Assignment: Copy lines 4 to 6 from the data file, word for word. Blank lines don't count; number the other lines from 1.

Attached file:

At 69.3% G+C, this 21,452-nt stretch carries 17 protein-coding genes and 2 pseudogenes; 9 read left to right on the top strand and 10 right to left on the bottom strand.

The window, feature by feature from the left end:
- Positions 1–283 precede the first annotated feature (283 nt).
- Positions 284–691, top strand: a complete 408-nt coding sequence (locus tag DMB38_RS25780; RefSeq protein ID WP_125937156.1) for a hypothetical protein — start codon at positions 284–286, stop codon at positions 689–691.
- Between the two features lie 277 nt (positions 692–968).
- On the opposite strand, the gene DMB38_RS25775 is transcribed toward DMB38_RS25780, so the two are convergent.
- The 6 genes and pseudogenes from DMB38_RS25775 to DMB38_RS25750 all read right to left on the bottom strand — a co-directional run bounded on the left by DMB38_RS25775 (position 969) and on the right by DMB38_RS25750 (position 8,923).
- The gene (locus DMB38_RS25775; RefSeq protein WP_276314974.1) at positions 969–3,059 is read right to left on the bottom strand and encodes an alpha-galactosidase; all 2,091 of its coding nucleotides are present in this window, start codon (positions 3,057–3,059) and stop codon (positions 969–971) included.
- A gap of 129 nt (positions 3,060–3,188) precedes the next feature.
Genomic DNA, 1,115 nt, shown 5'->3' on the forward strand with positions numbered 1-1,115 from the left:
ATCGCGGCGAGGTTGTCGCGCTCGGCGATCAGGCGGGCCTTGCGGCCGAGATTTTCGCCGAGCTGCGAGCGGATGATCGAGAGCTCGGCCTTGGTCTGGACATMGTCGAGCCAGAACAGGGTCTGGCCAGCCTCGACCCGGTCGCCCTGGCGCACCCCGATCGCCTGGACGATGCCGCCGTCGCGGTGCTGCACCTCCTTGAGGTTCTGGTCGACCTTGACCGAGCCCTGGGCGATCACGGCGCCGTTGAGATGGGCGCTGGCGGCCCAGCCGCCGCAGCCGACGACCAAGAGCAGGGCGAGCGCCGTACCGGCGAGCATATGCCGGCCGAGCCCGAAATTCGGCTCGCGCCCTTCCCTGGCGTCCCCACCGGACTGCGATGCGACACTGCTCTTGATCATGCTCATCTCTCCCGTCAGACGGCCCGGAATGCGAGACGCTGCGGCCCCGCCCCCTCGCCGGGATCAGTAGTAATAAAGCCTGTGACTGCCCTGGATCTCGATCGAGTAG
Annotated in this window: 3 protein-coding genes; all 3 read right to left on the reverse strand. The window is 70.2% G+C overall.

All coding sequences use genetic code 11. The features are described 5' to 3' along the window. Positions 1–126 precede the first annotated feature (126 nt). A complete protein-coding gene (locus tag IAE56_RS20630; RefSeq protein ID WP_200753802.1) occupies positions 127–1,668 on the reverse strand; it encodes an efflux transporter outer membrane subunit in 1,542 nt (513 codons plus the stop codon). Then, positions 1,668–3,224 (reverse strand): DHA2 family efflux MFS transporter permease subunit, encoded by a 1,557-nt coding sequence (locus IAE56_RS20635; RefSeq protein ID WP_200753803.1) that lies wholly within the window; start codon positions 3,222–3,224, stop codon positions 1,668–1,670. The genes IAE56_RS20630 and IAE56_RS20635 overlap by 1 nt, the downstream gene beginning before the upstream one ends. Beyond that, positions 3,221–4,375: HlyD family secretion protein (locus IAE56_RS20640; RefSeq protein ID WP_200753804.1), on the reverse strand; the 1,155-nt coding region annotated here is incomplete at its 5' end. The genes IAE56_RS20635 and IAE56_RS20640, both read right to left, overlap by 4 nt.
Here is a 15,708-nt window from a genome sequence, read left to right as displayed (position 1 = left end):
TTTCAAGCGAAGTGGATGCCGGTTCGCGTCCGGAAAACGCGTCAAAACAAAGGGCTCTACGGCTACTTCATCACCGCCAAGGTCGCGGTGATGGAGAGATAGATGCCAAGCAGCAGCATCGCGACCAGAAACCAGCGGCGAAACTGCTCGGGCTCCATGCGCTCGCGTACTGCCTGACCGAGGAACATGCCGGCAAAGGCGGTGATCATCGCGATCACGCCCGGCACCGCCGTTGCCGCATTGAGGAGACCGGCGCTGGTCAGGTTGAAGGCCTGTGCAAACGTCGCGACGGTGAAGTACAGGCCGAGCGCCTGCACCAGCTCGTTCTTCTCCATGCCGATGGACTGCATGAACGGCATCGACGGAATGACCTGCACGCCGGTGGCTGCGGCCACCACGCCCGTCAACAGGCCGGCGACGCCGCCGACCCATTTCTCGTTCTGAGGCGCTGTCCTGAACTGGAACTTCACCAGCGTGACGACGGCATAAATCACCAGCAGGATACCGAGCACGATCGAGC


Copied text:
- Positions 284–691, top strand: a complete 408-nt coding sequence (locus tag DMB38_RS25780; RefSeq protein ID WP_125937156.1) for a hypothetical protein — start codon at positions 284–286, stop codon at positions 689–691.
- Between the two features lie 277 nt (positions 692–968).
- On the opposite strand, the gene DMB38_RS25775 is transcribed toward DMB38_RS25780, so the two are convergent.